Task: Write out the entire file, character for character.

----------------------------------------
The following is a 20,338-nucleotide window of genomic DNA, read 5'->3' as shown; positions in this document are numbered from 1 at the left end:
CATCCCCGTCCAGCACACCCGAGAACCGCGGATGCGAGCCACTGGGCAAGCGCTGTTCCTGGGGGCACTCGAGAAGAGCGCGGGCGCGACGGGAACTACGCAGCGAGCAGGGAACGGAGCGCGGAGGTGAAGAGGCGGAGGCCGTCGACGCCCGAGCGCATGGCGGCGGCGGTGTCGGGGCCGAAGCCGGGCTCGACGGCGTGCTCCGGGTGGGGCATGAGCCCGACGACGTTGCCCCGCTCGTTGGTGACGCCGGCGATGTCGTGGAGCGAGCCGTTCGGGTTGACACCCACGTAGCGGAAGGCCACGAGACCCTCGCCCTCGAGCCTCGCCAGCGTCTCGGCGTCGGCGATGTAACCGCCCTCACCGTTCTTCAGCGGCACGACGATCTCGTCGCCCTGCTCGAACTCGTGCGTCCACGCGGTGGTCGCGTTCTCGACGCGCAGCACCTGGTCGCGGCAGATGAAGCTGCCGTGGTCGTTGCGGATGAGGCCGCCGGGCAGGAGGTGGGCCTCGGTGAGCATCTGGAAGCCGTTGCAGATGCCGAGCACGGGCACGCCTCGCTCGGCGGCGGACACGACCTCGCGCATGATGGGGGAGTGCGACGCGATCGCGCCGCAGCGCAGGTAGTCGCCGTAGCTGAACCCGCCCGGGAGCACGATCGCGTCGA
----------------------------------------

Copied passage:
The following is a 20,338-nucleotide window of genomic DNA, read 5'->3' as shown; positions in this document are numbered from 1 at the left end:
CATCCCCGTCCAGCACACCCGAGAACCGCGGATGCGAGCCACTGGGCAAGCGCTGTTCCTGGGGGCACTCGAGAAGAGCGCGGGCGCGACGGGAACTACGCAGCGAGCAGGGAACGGAGCGCGGAGGTGAAGAGGCGGAGGCCGTCGACGCCCGAGCGCATGGCGGCGGCGGTGTCGGGGCCGAAGCCGGGCTCGACGGCGTGCTCCGGGTGGGGCATGAGCCCGACGACGTTGCCCCGCTCGTTGGTGACGCCGGCGATGTCGTGGAGCGAGCCGTTCGGGTTGACACCCACGTAGCGGAAGGCCACGAGACCCTCGCCCTCGAGCCTCGCCAGCGTCTCGGCGTCGGCGATGTAACCGCCCTCACCGTTCTTCAGCGGCACGACGATCTCGTCGCCCTGCTCGAACTCGTGCGTCCACGCGGTGGTCGCGTTCTCGACGCGCAGCACCTGGTCGCGGCAGATGAAGCTGCCGTGGTCGTTGCGGATGAGGCCGCCGGGCAGGAGGTGGGCCTCGGTGAGCATCTGGAAGCCGTTGCAGATGCCGAGCACGGGCACGCCTCGCTCGGCGGCGGACACGACCTCGCGCATGATGGGGGAGTGCGACGCGATCGCGCCGCAGCGCAGGTAGTCGCCGTAGCTGAACCCGCCCGGGAGCACGATCGCGTCGA